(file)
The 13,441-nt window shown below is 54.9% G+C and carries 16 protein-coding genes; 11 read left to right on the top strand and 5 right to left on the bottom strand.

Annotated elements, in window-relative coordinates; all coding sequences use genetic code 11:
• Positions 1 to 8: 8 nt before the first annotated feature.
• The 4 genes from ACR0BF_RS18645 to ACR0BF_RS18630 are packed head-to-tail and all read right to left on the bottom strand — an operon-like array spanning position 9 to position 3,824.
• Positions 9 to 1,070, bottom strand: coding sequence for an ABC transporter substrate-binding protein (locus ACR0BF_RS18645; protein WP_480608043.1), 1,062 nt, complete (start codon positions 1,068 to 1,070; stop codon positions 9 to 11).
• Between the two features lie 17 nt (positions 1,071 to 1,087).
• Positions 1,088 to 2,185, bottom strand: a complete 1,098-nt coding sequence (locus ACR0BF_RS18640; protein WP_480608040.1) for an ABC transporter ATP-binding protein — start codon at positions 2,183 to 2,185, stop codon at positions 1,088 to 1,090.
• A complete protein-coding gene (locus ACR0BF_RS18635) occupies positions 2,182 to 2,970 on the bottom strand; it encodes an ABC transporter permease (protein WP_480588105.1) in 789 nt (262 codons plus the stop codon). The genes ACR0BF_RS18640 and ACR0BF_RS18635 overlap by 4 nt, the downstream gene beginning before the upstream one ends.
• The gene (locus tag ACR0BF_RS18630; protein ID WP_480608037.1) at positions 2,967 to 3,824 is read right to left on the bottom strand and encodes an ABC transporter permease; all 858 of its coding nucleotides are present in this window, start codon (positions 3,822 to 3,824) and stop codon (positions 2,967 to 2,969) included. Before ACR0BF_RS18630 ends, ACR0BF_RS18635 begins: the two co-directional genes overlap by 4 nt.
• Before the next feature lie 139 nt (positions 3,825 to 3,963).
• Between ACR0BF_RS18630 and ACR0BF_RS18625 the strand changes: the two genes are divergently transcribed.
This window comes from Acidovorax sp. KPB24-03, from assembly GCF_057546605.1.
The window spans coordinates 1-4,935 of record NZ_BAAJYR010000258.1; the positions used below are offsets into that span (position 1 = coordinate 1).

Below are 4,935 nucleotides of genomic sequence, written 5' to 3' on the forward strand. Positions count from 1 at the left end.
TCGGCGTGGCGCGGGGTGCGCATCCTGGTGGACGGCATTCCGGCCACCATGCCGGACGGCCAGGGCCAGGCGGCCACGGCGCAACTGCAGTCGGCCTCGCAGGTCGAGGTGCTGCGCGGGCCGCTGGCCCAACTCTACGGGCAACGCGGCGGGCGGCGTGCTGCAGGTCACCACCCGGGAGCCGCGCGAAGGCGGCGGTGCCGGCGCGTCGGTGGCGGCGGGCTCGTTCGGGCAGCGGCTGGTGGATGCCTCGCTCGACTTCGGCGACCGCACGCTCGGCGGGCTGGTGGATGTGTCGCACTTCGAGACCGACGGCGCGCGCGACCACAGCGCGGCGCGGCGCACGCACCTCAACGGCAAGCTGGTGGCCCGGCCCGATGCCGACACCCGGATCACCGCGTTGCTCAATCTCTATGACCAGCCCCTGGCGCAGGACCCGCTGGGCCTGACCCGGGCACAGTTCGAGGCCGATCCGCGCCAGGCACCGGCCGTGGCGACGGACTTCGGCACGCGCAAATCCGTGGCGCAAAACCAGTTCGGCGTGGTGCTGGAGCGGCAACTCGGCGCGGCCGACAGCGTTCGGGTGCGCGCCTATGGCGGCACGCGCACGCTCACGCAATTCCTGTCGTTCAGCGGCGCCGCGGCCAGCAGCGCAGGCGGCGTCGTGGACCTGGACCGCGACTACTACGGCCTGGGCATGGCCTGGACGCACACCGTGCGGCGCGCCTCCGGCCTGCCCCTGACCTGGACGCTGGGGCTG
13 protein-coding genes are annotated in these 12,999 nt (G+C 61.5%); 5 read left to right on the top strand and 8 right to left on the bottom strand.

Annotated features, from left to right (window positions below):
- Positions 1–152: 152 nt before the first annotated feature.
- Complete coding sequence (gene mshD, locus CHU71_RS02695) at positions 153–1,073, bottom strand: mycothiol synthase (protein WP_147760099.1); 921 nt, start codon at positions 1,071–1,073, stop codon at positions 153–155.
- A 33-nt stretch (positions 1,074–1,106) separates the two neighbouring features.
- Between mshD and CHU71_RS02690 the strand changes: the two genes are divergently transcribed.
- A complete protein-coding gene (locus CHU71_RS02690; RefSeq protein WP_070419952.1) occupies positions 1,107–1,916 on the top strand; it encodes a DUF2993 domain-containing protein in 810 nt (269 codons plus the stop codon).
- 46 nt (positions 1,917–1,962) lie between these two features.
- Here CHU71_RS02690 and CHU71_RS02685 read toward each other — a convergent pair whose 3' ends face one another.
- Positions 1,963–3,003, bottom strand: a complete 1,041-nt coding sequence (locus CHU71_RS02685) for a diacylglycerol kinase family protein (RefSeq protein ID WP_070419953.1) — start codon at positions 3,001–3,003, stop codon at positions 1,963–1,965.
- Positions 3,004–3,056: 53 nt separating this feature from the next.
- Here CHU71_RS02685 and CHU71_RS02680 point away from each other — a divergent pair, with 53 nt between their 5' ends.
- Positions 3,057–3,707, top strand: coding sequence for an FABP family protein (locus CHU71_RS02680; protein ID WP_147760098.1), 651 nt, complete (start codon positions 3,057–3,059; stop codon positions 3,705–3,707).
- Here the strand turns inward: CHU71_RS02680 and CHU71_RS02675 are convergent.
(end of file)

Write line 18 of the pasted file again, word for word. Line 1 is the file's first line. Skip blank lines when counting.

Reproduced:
- Positions 1–152: 152 nt before the first annotated feature.